November 22nd, 2018 at 9:24 am | Comments & Trackbacks (0) | Permalink

Finished Gundam Wing: Endless Duel (SNES)
Story Mode with Vayeate

This is a Gundam-inspired fighting game released in Japan only. You can play as several of the Gundams from the show. Gosh this game has so much graphical polish and the soundtrack is A++++. For this I played through the story mode and recorded it on my capture card.

I got this replica cart to play it

From playthrough (recorded with my awesome new capture card)–

Deathscythe and Epyon if unlocked are very over-powered in this game. In general the mechs are not very balanced. Still, my regular tends to be Vayeate because it is my favorite from the show. Life would be boring if everyone playing Street Fighter was Zangief, right?? Vayeate has a couple good features- this huge space rifle-like thing that can be used as a bludgeoning weapon, plus a few attacks that go diagonally.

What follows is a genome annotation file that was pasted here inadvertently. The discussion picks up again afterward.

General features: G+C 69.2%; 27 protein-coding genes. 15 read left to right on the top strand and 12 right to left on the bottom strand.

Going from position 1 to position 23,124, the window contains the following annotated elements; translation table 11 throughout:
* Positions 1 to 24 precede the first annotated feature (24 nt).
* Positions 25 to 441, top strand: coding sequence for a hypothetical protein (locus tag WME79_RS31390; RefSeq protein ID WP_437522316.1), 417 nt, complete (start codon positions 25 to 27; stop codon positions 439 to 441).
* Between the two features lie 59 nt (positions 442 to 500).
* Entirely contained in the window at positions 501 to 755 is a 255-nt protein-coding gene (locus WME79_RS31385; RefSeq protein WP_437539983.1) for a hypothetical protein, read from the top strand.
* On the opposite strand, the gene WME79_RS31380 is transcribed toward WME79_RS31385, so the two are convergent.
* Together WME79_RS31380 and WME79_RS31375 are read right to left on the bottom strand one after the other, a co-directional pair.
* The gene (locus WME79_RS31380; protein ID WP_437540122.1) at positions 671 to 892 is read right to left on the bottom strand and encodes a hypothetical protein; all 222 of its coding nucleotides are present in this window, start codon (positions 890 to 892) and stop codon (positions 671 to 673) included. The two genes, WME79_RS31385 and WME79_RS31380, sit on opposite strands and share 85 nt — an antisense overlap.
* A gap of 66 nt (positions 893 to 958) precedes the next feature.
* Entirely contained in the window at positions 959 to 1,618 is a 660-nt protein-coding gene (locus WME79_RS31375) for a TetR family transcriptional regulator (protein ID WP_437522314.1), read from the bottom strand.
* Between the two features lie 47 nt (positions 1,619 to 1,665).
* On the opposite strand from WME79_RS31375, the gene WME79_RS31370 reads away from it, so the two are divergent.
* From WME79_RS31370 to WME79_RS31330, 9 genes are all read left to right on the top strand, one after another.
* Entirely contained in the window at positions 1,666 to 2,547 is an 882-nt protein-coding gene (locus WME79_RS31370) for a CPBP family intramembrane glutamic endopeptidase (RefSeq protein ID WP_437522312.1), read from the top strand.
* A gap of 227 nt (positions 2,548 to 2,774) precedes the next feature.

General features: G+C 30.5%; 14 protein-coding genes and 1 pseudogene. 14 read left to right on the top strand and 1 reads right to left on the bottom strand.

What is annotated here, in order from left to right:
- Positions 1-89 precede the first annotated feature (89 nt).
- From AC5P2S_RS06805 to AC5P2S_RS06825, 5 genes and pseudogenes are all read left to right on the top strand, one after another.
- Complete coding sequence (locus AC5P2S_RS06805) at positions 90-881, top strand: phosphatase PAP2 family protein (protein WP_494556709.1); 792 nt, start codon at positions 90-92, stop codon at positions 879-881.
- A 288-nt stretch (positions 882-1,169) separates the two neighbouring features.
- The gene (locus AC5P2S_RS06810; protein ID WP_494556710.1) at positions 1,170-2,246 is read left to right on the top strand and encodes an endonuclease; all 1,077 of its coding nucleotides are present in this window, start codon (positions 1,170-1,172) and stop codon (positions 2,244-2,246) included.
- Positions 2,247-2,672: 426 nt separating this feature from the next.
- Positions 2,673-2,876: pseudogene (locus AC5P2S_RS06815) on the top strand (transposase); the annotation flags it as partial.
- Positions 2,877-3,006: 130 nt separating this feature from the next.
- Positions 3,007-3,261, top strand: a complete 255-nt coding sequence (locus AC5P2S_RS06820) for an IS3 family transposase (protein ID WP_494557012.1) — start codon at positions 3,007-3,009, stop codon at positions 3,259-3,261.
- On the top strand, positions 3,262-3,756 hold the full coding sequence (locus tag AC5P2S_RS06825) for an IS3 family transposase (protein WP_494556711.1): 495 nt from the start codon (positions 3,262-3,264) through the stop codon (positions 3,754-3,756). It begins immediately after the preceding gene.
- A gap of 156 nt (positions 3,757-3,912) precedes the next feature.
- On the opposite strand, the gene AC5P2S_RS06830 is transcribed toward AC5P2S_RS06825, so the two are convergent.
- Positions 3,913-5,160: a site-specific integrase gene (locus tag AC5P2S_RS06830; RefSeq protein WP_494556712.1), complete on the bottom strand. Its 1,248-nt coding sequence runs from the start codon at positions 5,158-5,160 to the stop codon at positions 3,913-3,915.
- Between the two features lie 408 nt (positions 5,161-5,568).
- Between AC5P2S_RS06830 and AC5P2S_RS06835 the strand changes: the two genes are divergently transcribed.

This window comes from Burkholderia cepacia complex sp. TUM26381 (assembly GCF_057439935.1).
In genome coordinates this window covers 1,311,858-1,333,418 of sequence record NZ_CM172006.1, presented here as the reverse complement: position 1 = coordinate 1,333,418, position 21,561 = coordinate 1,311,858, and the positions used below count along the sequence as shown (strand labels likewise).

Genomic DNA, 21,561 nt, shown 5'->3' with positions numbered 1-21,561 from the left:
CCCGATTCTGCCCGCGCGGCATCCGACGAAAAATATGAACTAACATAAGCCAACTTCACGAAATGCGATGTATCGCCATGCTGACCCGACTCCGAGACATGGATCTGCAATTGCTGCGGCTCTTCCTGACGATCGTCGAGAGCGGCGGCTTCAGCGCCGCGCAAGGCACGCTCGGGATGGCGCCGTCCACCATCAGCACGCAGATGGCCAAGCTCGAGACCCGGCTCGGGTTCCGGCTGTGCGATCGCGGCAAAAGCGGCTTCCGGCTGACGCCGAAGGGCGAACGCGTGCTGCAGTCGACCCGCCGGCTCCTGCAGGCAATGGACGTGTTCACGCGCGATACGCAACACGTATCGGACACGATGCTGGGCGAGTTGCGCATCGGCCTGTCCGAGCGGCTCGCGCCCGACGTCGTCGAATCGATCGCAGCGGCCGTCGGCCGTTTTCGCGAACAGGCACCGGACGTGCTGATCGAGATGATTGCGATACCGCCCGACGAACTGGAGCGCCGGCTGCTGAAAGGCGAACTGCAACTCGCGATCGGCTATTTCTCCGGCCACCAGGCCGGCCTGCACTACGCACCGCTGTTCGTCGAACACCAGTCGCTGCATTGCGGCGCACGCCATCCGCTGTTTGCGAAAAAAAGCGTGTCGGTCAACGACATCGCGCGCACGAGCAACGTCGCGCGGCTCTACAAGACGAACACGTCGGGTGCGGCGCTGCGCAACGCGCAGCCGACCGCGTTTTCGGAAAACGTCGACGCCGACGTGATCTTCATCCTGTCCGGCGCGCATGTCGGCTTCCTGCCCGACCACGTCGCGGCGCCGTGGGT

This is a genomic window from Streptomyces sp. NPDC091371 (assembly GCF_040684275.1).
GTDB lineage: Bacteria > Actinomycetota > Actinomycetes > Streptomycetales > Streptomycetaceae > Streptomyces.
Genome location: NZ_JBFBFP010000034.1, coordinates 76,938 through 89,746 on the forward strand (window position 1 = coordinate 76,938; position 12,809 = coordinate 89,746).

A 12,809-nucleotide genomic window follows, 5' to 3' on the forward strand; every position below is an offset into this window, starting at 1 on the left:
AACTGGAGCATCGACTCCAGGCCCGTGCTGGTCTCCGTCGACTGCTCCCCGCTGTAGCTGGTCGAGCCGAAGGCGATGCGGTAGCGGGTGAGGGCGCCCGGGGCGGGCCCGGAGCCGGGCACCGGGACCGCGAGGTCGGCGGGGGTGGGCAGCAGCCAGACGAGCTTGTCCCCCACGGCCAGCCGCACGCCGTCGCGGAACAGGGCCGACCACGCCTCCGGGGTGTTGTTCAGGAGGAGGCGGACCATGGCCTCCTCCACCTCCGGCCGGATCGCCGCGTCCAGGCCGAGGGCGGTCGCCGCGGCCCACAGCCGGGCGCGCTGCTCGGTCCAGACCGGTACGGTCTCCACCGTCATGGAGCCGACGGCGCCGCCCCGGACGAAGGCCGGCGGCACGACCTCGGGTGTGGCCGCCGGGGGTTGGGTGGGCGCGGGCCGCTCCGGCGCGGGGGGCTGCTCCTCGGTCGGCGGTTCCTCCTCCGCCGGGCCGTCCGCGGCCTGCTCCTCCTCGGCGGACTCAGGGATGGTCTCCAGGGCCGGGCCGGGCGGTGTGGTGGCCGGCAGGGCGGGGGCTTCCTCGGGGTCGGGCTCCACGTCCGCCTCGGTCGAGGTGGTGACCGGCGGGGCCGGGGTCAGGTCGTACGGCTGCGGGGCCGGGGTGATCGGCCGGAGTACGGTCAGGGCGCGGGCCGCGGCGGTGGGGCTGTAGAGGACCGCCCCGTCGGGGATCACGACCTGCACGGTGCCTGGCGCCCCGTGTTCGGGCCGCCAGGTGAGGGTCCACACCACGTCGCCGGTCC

August 12th, 2018 at 12:40 pm | Comments & Trackbacks (0) | Permalink

Animal Crossing (for Gamecube) contains a functional, hidden Famicom emulator

July 12th, 2018 at 7:58 pm | Comments & Trackbacks (0) | Permalink

If something seems too good to be true, it probably is.

Don’t use tool-assisted gameplay as a sole reference for good non-tool-assisted strategies.

Look online to find a good assortment of Super Ghouls N Ghosts videos and gameplay footage. Great! Find one. Looks good. All levels. They take no damage. A very skilled player, for sure. As I looked more closely, something was off.

1) The player had a very inconsistent level of skill.

They could always handle dense ‘bullet hell’ situations, but took many tries to jump onto a ledge. Ledge is simple and flat and not hazardous.

2) The player was unfazed with many serious ‘close calls’.

Close calls’ are a part of this genre of game, as well as some understanding of hitboxes, but these are extreme cases. In most circumstances, a typical human player* will react to ‘close calls’ by slowing down, leaving more space and using more caution.

3) The player performs normally-very-dangerous maneuvers, with some knowledge from the future that those maneuvers are safe.

For example, jumping straight into collision with a boss while attacking it. Normally that would be lethal. But if you know that your attack will be the finishing blow to kill the boss, and death disables its hitboxes, then it’s fine.